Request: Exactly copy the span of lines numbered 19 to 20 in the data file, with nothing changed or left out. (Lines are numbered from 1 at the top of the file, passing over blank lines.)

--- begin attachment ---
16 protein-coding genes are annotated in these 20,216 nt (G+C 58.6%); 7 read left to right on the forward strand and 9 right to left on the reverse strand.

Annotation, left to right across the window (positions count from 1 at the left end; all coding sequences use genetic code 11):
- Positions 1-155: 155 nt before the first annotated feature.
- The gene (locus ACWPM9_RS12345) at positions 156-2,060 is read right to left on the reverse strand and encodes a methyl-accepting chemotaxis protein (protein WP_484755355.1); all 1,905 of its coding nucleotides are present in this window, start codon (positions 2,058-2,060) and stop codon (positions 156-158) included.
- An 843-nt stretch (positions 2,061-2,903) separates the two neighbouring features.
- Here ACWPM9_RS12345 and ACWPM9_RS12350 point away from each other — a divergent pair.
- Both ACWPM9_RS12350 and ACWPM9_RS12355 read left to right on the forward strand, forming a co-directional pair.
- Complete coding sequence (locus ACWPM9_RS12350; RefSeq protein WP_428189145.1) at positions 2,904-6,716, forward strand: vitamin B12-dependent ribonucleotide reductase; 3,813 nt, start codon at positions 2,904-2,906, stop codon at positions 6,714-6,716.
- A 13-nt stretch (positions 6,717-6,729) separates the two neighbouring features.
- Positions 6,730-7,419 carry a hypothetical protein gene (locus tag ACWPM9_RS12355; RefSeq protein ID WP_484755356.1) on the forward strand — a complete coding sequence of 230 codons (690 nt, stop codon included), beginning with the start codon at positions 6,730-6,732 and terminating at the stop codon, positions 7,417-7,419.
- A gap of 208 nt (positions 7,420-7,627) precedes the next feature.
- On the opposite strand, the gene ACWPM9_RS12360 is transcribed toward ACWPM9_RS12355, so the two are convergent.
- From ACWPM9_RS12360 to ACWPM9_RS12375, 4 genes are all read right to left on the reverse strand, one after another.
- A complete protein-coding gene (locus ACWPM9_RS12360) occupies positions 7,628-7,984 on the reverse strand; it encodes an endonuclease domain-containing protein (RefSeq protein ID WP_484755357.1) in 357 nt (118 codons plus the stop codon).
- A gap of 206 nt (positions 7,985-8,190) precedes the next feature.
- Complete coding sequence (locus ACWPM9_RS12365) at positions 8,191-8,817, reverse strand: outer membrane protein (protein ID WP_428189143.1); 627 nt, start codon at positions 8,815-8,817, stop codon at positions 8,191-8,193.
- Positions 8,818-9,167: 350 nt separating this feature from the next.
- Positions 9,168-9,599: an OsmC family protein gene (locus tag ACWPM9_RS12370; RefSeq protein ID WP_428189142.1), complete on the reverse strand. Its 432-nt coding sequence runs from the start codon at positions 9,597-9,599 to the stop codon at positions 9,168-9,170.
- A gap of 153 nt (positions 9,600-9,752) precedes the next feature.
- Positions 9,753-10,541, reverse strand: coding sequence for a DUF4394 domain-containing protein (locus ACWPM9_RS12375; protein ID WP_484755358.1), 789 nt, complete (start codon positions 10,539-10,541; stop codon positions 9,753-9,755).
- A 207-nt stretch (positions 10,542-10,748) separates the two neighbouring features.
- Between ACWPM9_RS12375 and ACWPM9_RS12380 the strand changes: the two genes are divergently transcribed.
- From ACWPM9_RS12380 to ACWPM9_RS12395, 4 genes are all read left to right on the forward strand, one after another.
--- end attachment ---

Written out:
- A gap of 153 nt (positions 9,600-9,752) precedes the next feature.
- Positions 9,753-10,541, reverse strand: coding sequence for a DUF4394 domain-containing protein (locus ACWPM9_RS12375; protein ID WP_484755358.1), 789 nt, complete (start codon positions 10,539-10,541; stop codon positions 9,753-9,755).